July Reading Wrap Up

July was a month when I was on vacation and hence, I ended up reading 9 books. Most of the books I read were small in size and they were all either bought during my UK trip or bought in India.

Let me review them in the order of reading –

  1. Three-thousand Stitches by Sudha Murty

    – 4 stars –
    It’s a collection of 11 stories – some of them personal and some about Infosys Foundation and Sudha Murty’s social work as chairperson of that foundation. I knew very little about her as a person and this was the first book written by her that I read. I had heard only positive things about her and I always wanted to read something by her.

    What made me pick this book was a forward on WhatsApp. Somebody had shared an excerpt from this book and I loved it so much that I wanted to read the story in its entirety. That story titled Cattle Class was my favorite from this book. She is definitely a bold and intelligent woman, a role model for aspiring women. Will give her other books a try sometime.

    I remember seeing her standing in queue with general public to buy tickets at a theatre some 15+ yrs back when I went to a movie with friends. I now wish that I had spoken to her.

  2. Mr. Bliss by J. R. R. Tolkien

    – 3 stars –
    I saw this book in a London bookstore recently and since I am collecting all the books written by Tolkien (since he is a favorite author of mine), I had to get a copy of this book.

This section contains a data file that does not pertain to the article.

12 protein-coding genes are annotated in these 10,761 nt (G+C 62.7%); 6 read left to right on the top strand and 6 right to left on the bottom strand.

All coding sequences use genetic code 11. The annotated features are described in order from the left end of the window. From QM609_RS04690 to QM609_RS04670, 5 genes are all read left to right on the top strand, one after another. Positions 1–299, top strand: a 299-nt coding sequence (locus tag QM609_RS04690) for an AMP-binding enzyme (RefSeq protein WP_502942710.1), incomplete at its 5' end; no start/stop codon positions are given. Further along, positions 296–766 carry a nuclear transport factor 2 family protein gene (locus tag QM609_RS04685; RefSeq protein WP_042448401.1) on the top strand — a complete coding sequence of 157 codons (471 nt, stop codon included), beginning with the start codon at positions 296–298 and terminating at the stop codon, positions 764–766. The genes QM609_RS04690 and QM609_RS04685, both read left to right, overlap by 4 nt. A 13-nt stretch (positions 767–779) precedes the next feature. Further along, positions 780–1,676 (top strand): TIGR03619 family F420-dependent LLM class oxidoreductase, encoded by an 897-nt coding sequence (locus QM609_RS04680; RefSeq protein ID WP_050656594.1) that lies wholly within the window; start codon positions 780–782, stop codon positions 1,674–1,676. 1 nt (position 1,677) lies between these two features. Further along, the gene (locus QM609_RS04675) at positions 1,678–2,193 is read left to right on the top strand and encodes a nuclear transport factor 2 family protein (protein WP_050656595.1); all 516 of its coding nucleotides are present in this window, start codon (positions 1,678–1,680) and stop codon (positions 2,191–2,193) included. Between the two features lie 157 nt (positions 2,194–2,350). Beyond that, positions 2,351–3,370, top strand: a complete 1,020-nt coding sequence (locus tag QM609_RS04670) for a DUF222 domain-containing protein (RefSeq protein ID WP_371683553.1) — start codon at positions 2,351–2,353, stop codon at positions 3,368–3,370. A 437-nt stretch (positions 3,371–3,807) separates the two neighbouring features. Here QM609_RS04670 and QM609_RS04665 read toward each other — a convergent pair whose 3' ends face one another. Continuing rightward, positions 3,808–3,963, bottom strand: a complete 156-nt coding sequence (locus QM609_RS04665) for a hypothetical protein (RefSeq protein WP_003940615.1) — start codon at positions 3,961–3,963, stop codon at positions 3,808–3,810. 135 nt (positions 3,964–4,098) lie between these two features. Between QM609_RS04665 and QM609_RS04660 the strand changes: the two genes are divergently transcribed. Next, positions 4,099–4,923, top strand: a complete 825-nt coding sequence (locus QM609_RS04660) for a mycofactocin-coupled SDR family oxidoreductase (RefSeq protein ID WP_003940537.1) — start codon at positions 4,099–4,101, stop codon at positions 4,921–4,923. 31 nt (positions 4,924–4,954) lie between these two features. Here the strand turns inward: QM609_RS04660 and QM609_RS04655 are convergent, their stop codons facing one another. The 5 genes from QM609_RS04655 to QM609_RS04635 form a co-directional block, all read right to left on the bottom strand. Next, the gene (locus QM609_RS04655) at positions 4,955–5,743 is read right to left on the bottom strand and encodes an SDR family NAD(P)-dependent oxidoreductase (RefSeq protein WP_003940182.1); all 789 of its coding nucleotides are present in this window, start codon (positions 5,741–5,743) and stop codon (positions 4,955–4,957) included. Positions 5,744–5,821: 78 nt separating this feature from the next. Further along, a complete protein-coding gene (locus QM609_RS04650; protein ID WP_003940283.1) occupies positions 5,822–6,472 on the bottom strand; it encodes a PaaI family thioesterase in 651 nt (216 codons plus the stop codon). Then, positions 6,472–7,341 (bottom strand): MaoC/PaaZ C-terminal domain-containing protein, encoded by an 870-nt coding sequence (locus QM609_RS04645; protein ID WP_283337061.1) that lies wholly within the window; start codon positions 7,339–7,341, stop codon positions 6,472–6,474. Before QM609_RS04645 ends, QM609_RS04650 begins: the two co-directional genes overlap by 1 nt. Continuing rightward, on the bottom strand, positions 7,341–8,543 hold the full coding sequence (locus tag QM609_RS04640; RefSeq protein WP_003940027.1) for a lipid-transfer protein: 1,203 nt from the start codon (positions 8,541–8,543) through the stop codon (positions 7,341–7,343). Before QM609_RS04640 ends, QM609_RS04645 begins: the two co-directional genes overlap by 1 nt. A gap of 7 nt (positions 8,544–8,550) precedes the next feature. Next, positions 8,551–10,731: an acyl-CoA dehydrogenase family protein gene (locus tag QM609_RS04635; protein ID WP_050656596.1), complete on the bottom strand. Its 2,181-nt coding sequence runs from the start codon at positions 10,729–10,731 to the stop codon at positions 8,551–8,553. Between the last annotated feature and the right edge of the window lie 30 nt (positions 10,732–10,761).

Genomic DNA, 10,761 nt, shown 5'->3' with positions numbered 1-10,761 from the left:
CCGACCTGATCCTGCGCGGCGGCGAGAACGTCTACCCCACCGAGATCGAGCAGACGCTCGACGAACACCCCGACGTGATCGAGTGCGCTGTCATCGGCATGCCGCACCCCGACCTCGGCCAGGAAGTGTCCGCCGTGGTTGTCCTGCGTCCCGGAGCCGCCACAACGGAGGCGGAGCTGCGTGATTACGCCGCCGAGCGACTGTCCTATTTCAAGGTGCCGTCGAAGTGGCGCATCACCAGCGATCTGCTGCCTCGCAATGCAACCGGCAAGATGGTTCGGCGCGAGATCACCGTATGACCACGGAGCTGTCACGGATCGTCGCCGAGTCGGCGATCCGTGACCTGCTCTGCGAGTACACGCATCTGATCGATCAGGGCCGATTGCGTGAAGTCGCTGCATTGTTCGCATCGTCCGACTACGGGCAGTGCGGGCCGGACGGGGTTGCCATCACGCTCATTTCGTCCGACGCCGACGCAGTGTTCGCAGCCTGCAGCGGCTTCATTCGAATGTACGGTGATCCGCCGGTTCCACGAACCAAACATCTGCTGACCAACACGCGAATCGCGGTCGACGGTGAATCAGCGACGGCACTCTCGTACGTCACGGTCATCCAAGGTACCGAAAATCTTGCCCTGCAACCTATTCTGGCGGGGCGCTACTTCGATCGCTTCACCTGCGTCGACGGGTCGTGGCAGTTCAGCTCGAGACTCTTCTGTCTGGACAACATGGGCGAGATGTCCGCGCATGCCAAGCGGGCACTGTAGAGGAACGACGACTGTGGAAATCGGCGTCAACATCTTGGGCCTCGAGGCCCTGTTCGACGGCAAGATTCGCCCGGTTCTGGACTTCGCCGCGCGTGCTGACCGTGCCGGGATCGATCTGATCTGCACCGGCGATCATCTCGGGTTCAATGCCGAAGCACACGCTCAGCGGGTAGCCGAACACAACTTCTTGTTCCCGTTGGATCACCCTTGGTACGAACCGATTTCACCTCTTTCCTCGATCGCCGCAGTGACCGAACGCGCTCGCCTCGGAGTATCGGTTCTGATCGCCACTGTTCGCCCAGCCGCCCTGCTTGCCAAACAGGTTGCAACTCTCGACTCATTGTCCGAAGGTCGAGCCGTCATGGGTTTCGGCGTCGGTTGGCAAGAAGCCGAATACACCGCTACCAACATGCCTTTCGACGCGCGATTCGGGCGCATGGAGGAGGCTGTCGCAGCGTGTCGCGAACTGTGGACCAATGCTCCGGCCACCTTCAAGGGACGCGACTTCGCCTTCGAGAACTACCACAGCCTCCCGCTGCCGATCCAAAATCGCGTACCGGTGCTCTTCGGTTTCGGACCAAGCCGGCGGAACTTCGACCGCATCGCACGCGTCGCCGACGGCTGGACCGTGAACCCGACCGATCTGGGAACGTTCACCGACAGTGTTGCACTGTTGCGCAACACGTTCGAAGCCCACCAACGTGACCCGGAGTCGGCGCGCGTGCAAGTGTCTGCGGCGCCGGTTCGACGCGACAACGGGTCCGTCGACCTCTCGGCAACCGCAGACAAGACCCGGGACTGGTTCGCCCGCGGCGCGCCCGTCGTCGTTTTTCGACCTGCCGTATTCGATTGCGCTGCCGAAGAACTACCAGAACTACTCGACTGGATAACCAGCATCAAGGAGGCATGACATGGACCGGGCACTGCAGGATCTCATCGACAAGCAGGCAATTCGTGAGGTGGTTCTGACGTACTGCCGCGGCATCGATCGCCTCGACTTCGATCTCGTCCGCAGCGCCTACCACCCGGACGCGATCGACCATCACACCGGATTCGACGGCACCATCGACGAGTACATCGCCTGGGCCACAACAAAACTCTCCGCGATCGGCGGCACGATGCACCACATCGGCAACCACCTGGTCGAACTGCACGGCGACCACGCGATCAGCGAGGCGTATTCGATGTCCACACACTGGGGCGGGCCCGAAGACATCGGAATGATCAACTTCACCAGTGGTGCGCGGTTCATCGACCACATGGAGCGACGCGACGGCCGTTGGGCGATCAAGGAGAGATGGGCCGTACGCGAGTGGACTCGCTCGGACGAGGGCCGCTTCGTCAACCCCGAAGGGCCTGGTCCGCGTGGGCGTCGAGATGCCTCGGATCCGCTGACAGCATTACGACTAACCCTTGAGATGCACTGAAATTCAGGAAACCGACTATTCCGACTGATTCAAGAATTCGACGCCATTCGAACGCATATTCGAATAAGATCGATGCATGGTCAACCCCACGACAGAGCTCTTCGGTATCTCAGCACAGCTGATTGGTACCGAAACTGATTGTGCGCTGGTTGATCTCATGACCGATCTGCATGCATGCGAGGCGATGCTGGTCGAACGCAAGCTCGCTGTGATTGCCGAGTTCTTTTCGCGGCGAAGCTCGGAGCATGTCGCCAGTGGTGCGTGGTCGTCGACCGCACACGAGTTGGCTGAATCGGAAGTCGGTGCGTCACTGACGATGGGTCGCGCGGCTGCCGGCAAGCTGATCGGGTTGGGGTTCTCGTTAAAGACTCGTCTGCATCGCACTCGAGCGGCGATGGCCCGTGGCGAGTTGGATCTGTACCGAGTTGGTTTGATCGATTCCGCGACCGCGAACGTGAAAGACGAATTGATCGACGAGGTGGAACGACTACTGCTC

This is a short, funny children’s story. I didn’t enjoy it much as an adult but I am sure young children will like it. The book had facsimile of the original illustrations and text written by Tolkien himself. Recommend it for Tolkien fans and for young children.

  3. And then there were [N-One] by Sarah Pinsker

    – 4 stars –
    This novella has been nominated for Hugo Awards this year. It had such a cool and unique concept, which I have never seen in any sci-fi novel so far. A convention where you get to meet yourself from other alternate universes. How cool is that?! On top of that, it’s a murder mystery where one of your alternate selves gets murdered, similar to Agatha Christie’s novels. It was done really well. I wish it were a full length novel.
    The title of the story made sense only later. There were N Sarah to begin with and 1 of them gets killed so you are left with N-1 (N-One). I loved the title, the story and the execution. Definitely going to try her other works.